Reconstructing Mount Rushmore from Tourists’ Photographs

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One of my first posts here was about the creation of 3D photorealistic models using tourists’ photographs, the main aim of which is the possibility of recreating monuments that were around since the invention of photography and that have since been destroyed or damaged. Also, it is a way of testing the size limits of the technology, which previous work has pushed as far as 10 m by 10 m with relative accuracy using aerial photographs. In the other post I attempted to create a model of the Sphinx, using images I had found online with a simple Google search. I had used more than 200 images, with some interesting results.

Although far from complete I managed to create slightly less than half of the Sphinx, which however allowed me to draw some conclusions. The main one was that the technology is indeed capable of making large scale models from tourists’ photographs, the only issue is understanding what combination of images allows this. The images that had been stitched together (only 10% of the total) didn’t seem to follow a pattern, and a series of limitations produced no improvement.

Hence I decided to move on to another model to understand what combination of photographs is needed. I therefore chose around 50 photographs of the Statue of Liberty from all angles and attempted to run them, with only 5 creating a somewhat unsuccessful mesh. Given this small number it was hard to draw any conclusions, other the suspicion that more photos can improve the quality of the model. One of the main issues I had though was actually finding photographs of all the statue. While many images of the front were available, the sides and back were practically un-photographed, and the lower part of the body was entirely ignored in some angles.

Given this I moved onto another monument, Mount Rushmore. The reason for choosing this was that given it is only 180 degrees it requires less angles to photograph. Also, the aforementioned work with aerial photography seemed to suggest that the combination of the depth of perspective of Mount Rushmore and the fact parts of it don’t cover other areas, all that would be needed is a slight variation from a single position (like in stereophotography). I selected 40 images from google search, most of which appear to be taken by the same viewing point.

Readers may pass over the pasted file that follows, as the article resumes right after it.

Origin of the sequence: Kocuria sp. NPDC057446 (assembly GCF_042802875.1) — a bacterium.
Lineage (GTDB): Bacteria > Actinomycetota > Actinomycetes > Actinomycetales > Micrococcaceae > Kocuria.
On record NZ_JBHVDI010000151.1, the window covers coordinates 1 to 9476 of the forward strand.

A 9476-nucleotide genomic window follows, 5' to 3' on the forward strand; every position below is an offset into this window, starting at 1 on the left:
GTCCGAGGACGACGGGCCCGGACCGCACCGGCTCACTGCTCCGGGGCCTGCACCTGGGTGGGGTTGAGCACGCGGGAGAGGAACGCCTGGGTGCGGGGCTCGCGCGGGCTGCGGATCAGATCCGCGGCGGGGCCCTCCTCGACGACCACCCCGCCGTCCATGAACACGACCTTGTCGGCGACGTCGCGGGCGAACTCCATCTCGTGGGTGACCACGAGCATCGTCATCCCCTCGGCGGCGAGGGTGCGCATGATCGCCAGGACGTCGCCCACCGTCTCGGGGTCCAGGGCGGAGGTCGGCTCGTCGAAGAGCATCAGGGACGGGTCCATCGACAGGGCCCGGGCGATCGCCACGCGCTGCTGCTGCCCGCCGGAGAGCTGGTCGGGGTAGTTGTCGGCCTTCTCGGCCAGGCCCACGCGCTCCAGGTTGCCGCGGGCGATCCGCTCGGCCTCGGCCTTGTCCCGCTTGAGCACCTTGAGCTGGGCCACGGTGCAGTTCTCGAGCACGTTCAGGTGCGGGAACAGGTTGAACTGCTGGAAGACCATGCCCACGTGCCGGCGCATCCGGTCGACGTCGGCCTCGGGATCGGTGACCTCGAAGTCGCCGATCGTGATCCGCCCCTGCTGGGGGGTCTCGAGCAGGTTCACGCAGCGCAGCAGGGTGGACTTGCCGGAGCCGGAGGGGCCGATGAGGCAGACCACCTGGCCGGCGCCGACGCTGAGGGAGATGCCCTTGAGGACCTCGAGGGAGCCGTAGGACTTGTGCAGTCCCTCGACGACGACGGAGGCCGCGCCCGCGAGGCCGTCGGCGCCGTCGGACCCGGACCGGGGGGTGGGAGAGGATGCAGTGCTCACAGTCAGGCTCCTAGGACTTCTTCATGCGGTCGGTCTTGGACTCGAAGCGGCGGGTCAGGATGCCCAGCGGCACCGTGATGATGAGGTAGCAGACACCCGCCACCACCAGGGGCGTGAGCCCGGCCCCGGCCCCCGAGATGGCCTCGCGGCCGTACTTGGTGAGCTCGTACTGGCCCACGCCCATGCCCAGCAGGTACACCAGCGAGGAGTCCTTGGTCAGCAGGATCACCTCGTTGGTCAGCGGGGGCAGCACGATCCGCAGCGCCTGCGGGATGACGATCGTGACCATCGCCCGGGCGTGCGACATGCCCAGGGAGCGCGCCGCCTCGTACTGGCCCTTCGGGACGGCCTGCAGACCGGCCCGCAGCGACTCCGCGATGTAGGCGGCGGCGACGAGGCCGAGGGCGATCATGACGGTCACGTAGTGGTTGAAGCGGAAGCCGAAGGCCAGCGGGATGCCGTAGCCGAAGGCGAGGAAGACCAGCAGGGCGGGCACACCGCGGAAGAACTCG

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Similarly with the Sphinx, the results are not amazing, but they do narrow down the process. The mesh looks great from around the theoretical viewing point, but the move you rotate it the more it becomes warped and distorted, especially the faces further away. The lack of multiple images from other angles are clearly taking their toll, as the program is not managing to create the sides which become stretched. Anything that can be seen from the viewing point appears to be accurate, but the rest is much approximated. Therefore the idea of a single angle with variations has to be discarded.

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The good think though is that only 7 images were unstitched, while 4 were stitched incorrectly. The only reason I can see of this is the great similarity of the stitched images, which have relatively consistent lighting and colours. This therefore may be the key to the entire process, which explains why the Sphinx was harder to achieve, due to a great difference in the photographs’ colour and light. The images that were placed wrongly were taken from a greater distance than the others, which may suggest a relatively consistent distance may be another factor, and the main reason for the failing of the Statue of Liberty.